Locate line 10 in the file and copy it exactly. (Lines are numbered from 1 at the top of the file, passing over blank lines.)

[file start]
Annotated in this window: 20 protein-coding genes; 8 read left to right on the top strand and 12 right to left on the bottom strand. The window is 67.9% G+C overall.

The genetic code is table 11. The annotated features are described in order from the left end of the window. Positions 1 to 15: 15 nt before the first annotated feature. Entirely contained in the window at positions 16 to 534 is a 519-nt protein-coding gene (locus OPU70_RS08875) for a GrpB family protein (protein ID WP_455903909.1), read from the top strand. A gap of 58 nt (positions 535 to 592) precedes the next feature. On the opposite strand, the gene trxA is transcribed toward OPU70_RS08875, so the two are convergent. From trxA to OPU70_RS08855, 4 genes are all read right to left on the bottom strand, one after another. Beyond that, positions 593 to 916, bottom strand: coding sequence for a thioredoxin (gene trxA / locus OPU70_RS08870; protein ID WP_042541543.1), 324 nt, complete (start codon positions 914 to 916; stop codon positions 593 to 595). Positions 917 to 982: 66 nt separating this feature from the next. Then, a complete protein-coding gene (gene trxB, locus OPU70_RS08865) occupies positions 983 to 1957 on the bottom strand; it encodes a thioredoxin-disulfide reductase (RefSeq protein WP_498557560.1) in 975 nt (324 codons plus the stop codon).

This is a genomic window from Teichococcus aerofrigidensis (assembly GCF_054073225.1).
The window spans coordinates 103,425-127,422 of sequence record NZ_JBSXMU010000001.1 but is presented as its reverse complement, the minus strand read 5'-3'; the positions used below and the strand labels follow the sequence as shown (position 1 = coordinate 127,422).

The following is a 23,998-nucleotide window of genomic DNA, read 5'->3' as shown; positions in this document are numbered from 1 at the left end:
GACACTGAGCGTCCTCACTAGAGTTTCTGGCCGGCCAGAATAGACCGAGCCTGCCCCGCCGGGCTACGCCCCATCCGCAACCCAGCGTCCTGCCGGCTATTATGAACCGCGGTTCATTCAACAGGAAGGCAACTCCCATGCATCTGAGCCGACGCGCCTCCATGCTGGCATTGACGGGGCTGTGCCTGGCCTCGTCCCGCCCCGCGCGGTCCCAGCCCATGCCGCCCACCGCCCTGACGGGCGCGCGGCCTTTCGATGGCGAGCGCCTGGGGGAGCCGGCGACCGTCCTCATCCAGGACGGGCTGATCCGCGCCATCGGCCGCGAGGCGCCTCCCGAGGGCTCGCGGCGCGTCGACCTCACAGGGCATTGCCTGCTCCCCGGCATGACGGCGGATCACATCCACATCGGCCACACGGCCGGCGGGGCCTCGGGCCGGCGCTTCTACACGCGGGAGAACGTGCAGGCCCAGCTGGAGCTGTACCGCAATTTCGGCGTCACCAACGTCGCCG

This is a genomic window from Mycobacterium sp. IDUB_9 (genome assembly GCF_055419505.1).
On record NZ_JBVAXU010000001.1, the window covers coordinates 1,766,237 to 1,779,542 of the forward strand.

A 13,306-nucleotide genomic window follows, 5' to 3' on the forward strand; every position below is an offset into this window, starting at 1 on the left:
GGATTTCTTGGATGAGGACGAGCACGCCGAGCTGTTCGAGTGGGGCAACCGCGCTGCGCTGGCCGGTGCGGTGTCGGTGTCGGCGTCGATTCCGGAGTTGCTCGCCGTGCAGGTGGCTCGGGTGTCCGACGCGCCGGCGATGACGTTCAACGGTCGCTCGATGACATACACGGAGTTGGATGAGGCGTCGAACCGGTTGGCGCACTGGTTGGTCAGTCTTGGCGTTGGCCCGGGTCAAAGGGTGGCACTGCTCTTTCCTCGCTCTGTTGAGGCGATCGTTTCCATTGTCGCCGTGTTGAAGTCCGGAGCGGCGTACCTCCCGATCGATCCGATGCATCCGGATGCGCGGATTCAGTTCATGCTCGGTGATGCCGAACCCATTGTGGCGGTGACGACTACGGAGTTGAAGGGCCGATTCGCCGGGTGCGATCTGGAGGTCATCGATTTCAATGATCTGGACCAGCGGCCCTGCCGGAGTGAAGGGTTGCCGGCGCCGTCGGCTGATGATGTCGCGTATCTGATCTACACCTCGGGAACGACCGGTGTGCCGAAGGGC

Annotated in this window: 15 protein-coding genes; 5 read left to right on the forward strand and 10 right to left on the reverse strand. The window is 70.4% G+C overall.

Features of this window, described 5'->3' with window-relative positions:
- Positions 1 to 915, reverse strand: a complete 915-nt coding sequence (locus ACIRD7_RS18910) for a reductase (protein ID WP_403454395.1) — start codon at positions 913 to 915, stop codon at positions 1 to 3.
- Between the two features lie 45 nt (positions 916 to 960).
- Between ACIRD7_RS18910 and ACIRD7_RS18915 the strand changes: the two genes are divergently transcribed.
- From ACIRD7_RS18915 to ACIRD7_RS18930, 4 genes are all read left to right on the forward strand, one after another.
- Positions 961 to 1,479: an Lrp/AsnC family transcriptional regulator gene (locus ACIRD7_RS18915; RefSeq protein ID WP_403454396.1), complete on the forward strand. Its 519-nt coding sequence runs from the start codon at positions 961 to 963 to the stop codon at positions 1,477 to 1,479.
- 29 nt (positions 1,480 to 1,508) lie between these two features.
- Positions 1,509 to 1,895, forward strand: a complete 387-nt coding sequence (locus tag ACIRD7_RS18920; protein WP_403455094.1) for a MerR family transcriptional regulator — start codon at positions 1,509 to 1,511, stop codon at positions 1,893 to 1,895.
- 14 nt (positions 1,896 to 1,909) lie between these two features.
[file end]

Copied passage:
GGATTTCTTGGATGAGGACGAGCACGCCGAGCTGTTCGAGTGGGGCAACCGCGCTGCGCTGGCCGGTGCGGTGTCGGTGTCGGCGTCGATTCCGGAGTTGCTCGCCGTGCAGGTGGCTCGGGTGTCCGACGCGCCGGCGATGACGTTCAACGGTCGCTCGATGACATACACGGAGTTGGATGAGGCGTCGAACCGGTTGGCGCACTGGTTGGTCAGTCTTGGCGTTGGCCCGGGTCAAAGGGTGGCACTGCTCTTTCCTCGCTCTGTTGAGGCGATCGTTTCCATTGTCGCCGTGTTGAAGTCCGGAGCGGCGTACCTCCCGATCGATCCGATGCATCCGGATGCGCGGATTCAGTTCATGCTCGGTGATGCCGAACCCATTGTGGCGGTGACGACTACGGAGTTGAAGGGCCGATTCGCCGGGTGCGATCTGGAGGTCATCGATTTCAATGATCTGGACCAGCGGCCCTGCCGGAGTGAAGGGTTGCCGGCGCCGTCGGCTGATGATGTCGCGTATCTGATCTACACCTCGGGAACGACCGGTGTGCCGAAGGGC